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2019 NFL Draft Super Sleeper Stephan Denmark Valdosta State CB

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A super athlete as super sleeper

Stephan Denmark 6’ 3” 220 lbs CB #10

Valdosta State won the Division II college football championship this year in a nail biting defensive battle over Ferris State 49-47. It was the frouth overall football championship for the Blazers and their first since 2012. One of the reasons they won was because of a converted wide receiver named Stephan Denmark.

Denmark has only been playing as a corner for two years and is as raw as a prospect can be. He is a superior athlete, not just for Division II but for the NFL also. His pro day workout numbers were great except for the agility numbers which is about what you would expect from a 6’ 2 1/2” player. His broad jump would have been 7th best at the Combine, and his vertical would have tied Miles Boykins for best overall. Add to that his arms measured at 33 3/8” and a wingspan measured 79.0” which gives a huge tackling and catch radius.

His tape is like watching a man against boys and can get almost comical the way he just abuses some of the players he plays against. Here he is in two plays. In the first he is in coverage. The best way to cover a guy is to just push him off the face of the planet I guess. He literally pushes him almost through the sideline. To be honest I think that is the best press man coverage I have ever seen.

The second play he is mirroring in man coverage and comes off his man to make a wicked tackle. There are a number of tackles like this when you watch his games. Players come to a screeching halt when he hits them.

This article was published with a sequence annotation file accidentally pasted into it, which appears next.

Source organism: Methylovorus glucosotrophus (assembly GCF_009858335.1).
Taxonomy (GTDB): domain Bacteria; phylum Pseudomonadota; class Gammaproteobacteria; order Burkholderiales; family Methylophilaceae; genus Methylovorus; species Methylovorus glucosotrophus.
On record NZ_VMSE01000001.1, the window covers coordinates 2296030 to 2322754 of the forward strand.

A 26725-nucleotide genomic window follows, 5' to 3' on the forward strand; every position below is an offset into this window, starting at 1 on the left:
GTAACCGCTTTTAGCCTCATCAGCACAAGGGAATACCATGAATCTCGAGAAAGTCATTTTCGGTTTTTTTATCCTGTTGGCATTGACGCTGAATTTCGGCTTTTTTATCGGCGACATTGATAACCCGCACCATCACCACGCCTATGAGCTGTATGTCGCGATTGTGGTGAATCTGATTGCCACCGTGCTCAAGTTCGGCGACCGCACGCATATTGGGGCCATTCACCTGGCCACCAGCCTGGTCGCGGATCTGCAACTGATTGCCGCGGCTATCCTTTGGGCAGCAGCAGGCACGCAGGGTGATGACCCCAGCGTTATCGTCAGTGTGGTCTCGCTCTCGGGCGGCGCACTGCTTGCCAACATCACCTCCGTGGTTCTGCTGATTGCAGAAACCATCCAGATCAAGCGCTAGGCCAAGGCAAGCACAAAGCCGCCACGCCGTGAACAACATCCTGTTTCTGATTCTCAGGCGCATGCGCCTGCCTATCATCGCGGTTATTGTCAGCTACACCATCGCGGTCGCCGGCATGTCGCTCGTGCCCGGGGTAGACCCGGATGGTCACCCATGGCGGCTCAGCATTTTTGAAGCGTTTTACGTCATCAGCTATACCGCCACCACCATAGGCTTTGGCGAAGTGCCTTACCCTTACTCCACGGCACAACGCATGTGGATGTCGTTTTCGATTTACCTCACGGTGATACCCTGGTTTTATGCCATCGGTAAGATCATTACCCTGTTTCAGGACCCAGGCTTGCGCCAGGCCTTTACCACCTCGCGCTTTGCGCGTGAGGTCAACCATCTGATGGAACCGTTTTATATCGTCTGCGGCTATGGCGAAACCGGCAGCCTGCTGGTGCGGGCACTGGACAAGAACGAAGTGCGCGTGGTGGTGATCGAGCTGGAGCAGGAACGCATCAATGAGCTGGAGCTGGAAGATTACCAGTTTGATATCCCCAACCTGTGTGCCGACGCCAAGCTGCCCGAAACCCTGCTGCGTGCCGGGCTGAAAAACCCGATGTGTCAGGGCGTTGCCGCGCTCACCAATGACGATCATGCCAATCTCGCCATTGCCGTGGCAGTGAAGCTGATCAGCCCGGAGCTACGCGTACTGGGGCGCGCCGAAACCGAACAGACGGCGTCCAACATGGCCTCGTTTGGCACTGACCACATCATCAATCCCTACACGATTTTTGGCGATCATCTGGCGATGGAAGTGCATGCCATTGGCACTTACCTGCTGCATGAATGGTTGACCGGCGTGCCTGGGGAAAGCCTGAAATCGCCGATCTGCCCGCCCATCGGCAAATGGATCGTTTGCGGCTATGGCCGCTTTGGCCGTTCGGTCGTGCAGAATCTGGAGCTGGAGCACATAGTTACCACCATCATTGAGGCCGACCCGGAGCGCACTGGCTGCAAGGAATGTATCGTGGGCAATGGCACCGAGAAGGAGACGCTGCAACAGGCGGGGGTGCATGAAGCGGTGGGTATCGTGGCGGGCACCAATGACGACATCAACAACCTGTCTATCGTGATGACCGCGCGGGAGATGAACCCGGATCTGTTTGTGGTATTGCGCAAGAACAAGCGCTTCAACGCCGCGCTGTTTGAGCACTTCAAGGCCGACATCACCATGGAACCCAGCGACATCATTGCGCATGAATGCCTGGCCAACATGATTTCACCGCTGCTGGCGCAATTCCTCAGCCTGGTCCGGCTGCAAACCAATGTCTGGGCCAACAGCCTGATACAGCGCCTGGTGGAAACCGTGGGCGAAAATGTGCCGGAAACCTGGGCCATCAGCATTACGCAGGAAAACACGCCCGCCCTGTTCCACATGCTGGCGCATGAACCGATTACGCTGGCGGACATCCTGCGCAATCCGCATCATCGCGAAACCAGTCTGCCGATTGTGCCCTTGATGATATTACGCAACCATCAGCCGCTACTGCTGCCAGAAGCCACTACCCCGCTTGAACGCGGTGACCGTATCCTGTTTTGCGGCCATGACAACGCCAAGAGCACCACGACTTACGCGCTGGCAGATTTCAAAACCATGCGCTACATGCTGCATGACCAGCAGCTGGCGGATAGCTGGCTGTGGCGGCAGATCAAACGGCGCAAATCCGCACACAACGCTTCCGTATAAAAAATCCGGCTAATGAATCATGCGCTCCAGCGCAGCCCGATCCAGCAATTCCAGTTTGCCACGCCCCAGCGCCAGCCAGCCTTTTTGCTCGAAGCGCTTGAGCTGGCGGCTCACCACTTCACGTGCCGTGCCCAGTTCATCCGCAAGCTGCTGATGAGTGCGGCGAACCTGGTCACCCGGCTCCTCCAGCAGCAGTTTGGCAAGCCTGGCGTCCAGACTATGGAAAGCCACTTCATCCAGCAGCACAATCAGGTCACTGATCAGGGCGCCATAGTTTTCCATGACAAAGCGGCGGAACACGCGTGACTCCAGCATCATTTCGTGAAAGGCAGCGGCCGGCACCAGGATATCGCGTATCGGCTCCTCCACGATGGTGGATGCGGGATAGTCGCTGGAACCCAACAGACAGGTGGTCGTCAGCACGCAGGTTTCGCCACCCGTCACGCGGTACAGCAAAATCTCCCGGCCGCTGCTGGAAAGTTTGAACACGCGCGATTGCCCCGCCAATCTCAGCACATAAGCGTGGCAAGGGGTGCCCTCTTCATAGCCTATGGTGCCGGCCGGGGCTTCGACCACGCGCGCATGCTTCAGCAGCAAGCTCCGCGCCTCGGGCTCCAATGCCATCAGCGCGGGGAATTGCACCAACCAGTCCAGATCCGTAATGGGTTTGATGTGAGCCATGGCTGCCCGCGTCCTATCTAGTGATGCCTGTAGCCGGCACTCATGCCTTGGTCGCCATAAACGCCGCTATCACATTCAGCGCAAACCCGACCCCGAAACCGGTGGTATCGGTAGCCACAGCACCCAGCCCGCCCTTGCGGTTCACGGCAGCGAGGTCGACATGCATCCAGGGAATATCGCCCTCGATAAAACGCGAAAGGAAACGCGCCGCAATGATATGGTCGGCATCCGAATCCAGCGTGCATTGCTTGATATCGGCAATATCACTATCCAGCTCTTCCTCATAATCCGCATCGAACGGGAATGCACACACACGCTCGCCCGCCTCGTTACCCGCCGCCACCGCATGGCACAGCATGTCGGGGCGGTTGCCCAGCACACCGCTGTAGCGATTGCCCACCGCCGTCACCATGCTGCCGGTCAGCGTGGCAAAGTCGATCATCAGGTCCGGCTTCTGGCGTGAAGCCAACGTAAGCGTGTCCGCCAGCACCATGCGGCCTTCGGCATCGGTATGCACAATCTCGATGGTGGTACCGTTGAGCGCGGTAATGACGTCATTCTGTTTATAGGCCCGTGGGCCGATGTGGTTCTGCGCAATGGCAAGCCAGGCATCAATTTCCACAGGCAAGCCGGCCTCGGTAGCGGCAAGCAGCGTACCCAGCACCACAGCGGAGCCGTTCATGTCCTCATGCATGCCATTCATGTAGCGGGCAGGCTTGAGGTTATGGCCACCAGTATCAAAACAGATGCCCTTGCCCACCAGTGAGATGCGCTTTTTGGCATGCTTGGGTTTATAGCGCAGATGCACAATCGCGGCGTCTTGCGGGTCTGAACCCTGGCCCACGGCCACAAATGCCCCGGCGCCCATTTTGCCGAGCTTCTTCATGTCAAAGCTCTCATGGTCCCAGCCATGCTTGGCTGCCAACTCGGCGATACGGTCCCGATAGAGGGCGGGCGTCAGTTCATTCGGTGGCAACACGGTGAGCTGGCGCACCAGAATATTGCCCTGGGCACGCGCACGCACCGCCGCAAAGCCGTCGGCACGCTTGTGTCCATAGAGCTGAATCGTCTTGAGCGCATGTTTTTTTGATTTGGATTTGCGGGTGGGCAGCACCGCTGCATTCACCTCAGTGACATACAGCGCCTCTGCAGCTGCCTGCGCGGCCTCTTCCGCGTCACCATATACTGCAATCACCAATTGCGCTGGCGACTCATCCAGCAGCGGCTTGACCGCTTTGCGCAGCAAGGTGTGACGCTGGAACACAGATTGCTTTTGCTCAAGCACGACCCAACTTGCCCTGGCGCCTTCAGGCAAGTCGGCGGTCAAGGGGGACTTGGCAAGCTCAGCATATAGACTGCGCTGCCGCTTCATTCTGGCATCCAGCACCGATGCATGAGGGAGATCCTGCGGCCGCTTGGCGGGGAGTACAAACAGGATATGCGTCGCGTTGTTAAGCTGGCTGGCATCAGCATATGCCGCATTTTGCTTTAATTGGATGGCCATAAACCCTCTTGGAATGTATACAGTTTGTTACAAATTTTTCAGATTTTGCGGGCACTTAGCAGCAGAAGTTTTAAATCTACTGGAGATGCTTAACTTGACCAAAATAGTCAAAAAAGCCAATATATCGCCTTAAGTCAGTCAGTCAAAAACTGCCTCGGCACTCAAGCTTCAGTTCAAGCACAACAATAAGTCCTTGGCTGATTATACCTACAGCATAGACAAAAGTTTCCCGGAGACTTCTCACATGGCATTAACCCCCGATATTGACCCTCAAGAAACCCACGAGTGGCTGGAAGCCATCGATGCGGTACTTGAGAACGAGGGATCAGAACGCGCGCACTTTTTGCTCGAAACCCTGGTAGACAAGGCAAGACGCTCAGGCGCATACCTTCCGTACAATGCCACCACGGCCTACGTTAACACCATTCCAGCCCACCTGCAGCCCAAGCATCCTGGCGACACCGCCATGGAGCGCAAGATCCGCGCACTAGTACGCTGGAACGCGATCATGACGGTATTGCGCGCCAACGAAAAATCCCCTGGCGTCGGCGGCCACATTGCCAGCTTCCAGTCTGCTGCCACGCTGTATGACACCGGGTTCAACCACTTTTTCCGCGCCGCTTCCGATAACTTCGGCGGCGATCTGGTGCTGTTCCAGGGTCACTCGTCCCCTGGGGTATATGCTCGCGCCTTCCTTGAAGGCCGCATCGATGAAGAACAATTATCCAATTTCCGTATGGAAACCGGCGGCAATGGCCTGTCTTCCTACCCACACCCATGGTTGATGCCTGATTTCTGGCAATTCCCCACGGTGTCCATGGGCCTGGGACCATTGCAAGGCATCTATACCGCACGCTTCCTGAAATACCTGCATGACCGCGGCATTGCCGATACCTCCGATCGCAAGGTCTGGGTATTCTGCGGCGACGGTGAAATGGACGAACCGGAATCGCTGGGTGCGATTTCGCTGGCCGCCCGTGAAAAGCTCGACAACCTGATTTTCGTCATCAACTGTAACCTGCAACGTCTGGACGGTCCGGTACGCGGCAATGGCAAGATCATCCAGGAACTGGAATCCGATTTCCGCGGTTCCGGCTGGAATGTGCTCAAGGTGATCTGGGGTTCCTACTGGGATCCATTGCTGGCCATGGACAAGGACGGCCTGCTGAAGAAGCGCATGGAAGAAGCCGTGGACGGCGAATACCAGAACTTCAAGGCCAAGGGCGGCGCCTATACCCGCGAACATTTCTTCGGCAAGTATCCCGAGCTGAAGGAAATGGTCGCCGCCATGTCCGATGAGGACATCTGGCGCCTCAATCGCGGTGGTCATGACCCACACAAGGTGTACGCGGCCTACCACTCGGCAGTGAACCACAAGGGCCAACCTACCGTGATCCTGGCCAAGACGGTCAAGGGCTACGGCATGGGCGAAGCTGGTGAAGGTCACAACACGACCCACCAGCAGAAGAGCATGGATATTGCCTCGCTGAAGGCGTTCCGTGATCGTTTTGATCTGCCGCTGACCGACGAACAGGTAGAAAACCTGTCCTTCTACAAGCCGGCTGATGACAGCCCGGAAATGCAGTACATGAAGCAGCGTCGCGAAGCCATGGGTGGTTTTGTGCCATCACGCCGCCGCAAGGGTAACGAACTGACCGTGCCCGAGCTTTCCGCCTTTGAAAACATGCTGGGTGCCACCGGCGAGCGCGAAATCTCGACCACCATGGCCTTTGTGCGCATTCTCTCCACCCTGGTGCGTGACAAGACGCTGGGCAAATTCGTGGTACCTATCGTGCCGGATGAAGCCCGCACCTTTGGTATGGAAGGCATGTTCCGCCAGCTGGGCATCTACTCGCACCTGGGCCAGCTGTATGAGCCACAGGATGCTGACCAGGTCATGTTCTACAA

The second set of plays are nearly identical to the first set of plays. He pushes his man to the sidelines in coverage and makes a thunderous tackle.

I show you these to prove the first set were not a fluke.. and the receiver in the second play in the flat just gets crushed.

The next play is a corner blitz that he times pretty well. I like the fact that we comes in and makes a wrap tackle instead of just throwing his body at the RB.

Another nice thing is he didn’t get overanxious and jump offsides. The technique on the tackle is a new version of the wrap tackle that has been around for a few years. The player throws himself at the ball carrier, and as he grabs him he rolls his body over. By doing this he uses his momentum along with his body weight to make the tackle. As long as he holds on there is no way the RB can keep his feet.

I won’t even comment on the next play.

He feigns a blitz and again just pushes the guy out of bounds. I think it’s comical. The WR even falls down like some old comedy movie. It looks like he barely pushes him.

The next video has 3 plays on it. In the first he follows a WR from the numbers on one side of the field and makes the tackle past the hashes on the other side of the field.

The next two plays he is in coverage, sees the play in front of him, avoids the block of his WR and bulldozes the guy into the turf. The last play he is in coverage and comes up on a wide receiver screen. He gets there so fast he is by the blocker before he can make it out there. He tackles the WR for a 3 yard loss.

The next play is just good coverage from a guy who is just faster and stronger than anyone else on the field. He presses the WR down the sideline and maybe out of bounds. He is in the hip pocket of the receiver when the QB loses his mind and throws up a duck off his back leg that a child could have caught.

He makes a nice return and breaks two tackles in the progress. He just seems to me to be like a kid in the park who is playing with much younger kids and dominating them.

The second (night time) play is the (I don’t know) technique as he is in terrible position, but that is how confident he is against these teams. He will have to be much more sound technically in the NFL.